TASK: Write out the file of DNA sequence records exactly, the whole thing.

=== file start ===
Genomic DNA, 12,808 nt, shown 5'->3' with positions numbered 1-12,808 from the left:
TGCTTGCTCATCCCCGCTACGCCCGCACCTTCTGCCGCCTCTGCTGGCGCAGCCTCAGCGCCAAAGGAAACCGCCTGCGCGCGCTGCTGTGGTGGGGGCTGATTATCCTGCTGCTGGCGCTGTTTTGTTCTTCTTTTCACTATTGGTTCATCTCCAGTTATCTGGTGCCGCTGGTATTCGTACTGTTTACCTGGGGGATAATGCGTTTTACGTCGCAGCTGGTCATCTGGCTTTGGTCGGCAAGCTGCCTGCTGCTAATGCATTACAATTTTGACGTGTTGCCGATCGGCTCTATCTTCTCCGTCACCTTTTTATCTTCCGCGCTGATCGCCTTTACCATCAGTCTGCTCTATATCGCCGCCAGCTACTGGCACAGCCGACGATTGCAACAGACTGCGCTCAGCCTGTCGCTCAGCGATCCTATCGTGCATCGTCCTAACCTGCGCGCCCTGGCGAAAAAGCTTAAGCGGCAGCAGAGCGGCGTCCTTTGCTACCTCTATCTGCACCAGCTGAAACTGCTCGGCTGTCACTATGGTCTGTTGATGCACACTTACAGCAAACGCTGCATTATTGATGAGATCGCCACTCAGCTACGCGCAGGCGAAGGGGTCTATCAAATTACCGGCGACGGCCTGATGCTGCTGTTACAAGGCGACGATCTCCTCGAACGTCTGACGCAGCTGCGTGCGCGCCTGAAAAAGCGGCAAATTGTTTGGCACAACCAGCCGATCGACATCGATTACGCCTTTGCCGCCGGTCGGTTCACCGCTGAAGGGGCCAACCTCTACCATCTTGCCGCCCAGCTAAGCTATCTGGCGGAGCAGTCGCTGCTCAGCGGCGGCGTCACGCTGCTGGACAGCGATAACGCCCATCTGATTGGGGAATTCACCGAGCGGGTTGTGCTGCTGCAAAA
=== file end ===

Genomic DNA, 12,808 nt, shown 5'->3' with positions numbered 1-12,808 from the left:
TGCTTGCTCATCCCCGCTACGCCCGCACCTTCTGCCGCCTCTGCTGGCGCAGCCTCAGCGCCAAAGGAAACCGCCTGCGCGCGCTGCTGTGGTGGGGGCTGATTATCCTGCTGCTGGCGCTGTTTTGTTCTTCTTTTCACTATTGGTTCATCTCCAGTTATCTGGTGCCGCTGGTATTCGTACTGTTTACCTGGGGGATAATGCGTTTTACGTCGCAGCTGGTCATCTGGCTTTGGTCGGCAAGCTGCCTGCTGCTAATGCATTACAATTTTGACGTGTTGCCGATCGGCTCTATCTTCTCCGTCACCTTTTTATCTTCCGCGCTGATCGCCTTTACCATCAGTCTGCTCTATATCGCCGCCAGCTACTGGCACAGCCGACGATTGCAACAGACTGCGCTCAGCCTGTCGCTCAGCGATCCTATCGTGCATCGTCCTAACCTGCGCGCCCTGGCGAAAAAGCTTAAGCGGCAGCAGAGCGGCGTCCTTTGCTACCTCTATCTGCACCAGCTGAAACTGCTCGGCTGTCACTATGGTCTGTTGATGCACACTTACAGCAAACGCTGCATTATTGATGAGATCGCCACTCAGCTACGCGCAGGCGAAGGGGTCTATCAAATTACCGGCGACGGCCTGATGCTGCTGTTACAAGGCGACGATCTCCTCGAACGTCTGACGCAGCTGCGTGCGCGCCTGAAAAAGCGGCAAATTGTTTGGCACAACCAGCCGATCGACATCGATTACGCCTTTGCCGCCGGTCGGTTCACCGCTGAAGGGGCCAACCTCTACCATCTTGCCGCCCAGCTAAGCTATCTGGCGGAGCAGTCGCTGCTCAGCGGCGGCGTCACGCTGCTGGACAGCGATAACGCCCATCTGATTGGGGAATTCACCGAGCGGGTTGTGCTGCTGCAAAA